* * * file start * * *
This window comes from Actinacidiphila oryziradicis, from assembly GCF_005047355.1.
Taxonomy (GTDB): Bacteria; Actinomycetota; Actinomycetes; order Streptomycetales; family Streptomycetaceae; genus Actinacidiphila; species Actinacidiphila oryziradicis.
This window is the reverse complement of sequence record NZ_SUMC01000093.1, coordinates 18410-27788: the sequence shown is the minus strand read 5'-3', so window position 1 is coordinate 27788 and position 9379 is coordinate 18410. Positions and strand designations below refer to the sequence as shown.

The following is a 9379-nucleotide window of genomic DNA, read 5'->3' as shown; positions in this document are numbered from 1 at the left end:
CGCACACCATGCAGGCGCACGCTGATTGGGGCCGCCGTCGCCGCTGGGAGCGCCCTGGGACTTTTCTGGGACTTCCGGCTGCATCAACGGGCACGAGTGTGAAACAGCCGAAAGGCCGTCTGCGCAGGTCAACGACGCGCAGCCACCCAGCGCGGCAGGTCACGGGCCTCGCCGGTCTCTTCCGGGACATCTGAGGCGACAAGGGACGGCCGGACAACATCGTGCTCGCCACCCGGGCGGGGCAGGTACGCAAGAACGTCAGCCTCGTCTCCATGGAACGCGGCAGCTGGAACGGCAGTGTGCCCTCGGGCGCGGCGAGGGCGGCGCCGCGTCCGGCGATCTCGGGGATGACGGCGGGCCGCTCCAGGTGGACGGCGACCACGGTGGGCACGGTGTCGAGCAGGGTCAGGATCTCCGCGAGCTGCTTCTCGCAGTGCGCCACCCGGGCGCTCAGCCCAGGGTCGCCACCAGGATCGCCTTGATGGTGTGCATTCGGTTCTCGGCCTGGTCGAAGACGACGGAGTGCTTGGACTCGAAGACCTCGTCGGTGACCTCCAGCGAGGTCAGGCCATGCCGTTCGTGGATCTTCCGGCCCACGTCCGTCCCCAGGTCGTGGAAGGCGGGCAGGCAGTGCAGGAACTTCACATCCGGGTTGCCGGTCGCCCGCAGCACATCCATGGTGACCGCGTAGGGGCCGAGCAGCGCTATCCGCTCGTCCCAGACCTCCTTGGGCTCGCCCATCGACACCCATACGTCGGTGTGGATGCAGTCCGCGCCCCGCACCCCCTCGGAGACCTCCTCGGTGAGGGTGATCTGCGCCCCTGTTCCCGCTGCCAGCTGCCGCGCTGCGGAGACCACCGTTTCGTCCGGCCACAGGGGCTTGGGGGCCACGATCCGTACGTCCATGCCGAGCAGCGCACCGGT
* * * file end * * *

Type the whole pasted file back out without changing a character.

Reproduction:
This window comes from Actinacidiphila oryziradicis, from assembly GCF_005047355.1.
Taxonomy (GTDB): Bacteria; Actinomycetota; Actinomycetes; order Streptomycetales; family Streptomycetaceae; genus Actinacidiphila; species Actinacidiphila oryziradicis.
This window is the reverse complement of sequence record NZ_SUMC01000093.1, coordinates 18410-27788: the sequence shown is the minus strand read 5'-3', so window position 1 is coordinate 27788 and position 9379 is coordinate 18410. Positions and strand designations below refer to the sequence as shown.

The following is a 9379-nucleotide window of genomic DNA, read 5'->3' as shown; positions in this document are numbered from 1 at the left end:
CGCACACCATGCAGGCGCACGCTGATTGGGGCCGCCGTCGCCGCTGGGAGCGCCCTGGGACTTTTCTGGGACTTCCGGCTGCATCAACGGGCACGAGTGTGAAACAGCCGAAAGGCCGTCTGCGCAGGTCAACGACGCGCAGCCACCCAGCGCGGCAGGTCACGGGCCTCGCCGGTCTCTTCCGGGACATCTGAGGCGACAAGGGACGGCCGGACAACATCGTGCTCGCCACCCGGGCGGGGCAGGTACGCAAGAACGTCAGCCTCGTCTCCATGGAACGCGGCAGCTGGAACGGCAGTGTGCCCTCGGGCGCGGCGAGGGCGGCGCCGCGTCCGGCGATCTCGGGGATGACGGCGGGCCGCTCCAGGTGGACGGCGACCACGGTGGGCACGGTGTCGAGCAGGGTCAGGATCTCCGCGAGCTGCTTCTCGCAGTGCGCCACCCGGGCGCTCAGCCCAGGGTCGCCACCAGGATCGCCTTGATGGTGTGCATTCGGTTCTCGGCCTGGTCGAAGACGACGGAGTGCTTGGACTCGAAGACCTCGTCGGTGACCTCCAGCGAGGTCAGGCCATGCCGTTCGTGGATCTTCCGGCCCACGTCCGTCCCCAGGTCGTGGAAGGCGGGCAGGCAGTGCAGGAACTTCACATCCGGGTTGCCGGTCGCCCGCAGCACATCCATGGTGACCGCGTAGGGGCCGAGCAGCGCTATCCGCTCGTCCCAGACCTCCTTGGGCTCGCCCATCGACACCCATACGTCGGTGTGGATGCAGTCCGCGCCCCGCACCCCCTCGGAGACCTCCTCGGTGAGGGTGATCTGCGCCCCTGTTCCCGCTGCCAGCTGCCGCGCTGCGGAGACCACCGTTTCGTCCGGCCACAGGGGCTTGGGGGCCACGATCCGTACGTCCATGCCGAGCAGCGCACCGGT